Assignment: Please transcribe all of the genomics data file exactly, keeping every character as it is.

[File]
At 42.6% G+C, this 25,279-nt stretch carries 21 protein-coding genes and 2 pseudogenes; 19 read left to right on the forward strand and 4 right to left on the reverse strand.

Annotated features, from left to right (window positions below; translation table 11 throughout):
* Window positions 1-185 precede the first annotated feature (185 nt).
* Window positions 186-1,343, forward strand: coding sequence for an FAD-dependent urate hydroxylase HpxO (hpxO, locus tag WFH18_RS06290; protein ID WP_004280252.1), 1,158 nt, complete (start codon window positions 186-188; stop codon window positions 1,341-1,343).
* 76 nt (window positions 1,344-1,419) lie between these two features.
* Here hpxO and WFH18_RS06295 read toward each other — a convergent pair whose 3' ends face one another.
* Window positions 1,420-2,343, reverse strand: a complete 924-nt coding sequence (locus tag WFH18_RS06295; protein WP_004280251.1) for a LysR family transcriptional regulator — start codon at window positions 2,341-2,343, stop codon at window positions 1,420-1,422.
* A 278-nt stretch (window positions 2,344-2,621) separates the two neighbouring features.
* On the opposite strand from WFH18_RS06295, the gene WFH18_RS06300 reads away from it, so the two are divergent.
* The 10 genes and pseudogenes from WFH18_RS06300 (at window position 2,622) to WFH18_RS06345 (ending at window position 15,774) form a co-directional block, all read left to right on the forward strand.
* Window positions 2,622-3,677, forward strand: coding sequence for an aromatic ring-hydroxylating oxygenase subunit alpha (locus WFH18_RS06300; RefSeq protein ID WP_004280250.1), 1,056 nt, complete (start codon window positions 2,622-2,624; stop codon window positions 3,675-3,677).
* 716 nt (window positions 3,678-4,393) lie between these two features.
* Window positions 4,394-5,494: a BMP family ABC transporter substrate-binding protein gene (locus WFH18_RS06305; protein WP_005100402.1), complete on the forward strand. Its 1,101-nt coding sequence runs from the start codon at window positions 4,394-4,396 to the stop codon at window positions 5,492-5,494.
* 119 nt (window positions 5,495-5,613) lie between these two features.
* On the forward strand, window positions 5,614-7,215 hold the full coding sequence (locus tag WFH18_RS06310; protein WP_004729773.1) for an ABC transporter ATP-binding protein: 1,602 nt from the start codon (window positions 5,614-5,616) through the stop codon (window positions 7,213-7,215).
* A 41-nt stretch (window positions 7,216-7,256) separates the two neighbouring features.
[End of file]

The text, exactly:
At 42.6% G+C, this 25,279-nt stretch carries 21 protein-coding genes and 2 pseudogenes; 19 read left to right on the forward strand and 4 right to left on the reverse strand.

Annotated features, from left to right (window positions below; translation table 11 throughout):
* Window positions 1-185 precede the first annotated feature (185 nt).
* Window positions 186-1,343, forward strand: coding sequence for an FAD-dependent urate hydroxylase HpxO (hpxO, locus tag WFH18_RS06290; protein ID WP_004280252.1), 1,158 nt, complete (start codon window positions 186-188; stop codon window positions 1,341-1,343).
* 76 nt (window positions 1,344-1,419) lie between these two features.
* Here hpxO and WFH18_RS06295 read toward each other — a convergent pair whose 3' ends face one another.
* Window positions 1,420-2,343, reverse strand: a complete 924-nt coding sequence (locus tag WFH18_RS06295; protein WP_004280251.1) for a LysR family transcriptional regulator — start codon at window positions 2,341-2,343, stop codon at window positions 1,420-1,422.
* A 278-nt stretch (window positions 2,344-2,621) separates the two neighbouring features.
* On the opposite strand from WFH18_RS06295, the gene WFH18_RS06300 reads away from it, so the two are divergent.
* The 10 genes and pseudogenes from WFH18_RS06300 (at window position 2,622) to WFH18_RS06345 (ending at window position 15,774) form a co-directional block, all read left to right on the forward strand.
* Window positions 2,622-3,677, forward strand: coding sequence for an aromatic ring-hydroxylating oxygenase subunit alpha (locus WFH18_RS06300; RefSeq protein ID WP_004280250.1), 1,056 nt, complete (start codon window positions 2,622-2,624; stop codon window positions 3,675-3,677).
* 716 nt (window positions 3,678-4,393) lie between these two features.
* Window positions 4,394-5,494: a BMP family ABC transporter substrate-binding protein gene (locus WFH18_RS06305; protein WP_005100402.1), complete on the forward strand. Its 1,101-nt coding sequence runs from the start codon at window positions 4,394-4,396 to the stop codon at window positions 5,492-5,494.
* 119 nt (window positions 5,495-5,613) lie between these two features.
* On the forward strand, window positions 5,614-7,215 hold the full coding sequence (locus tag WFH18_RS06310; protein WP_004729773.1) for an ABC transporter ATP-binding protein: 1,602 nt from the start codon (window positions 5,614-5,616) through the stop codon (window positions 7,213-7,215).
* A 41-nt stretch (window positions 7,216-7,256) separates the two neighbouring features.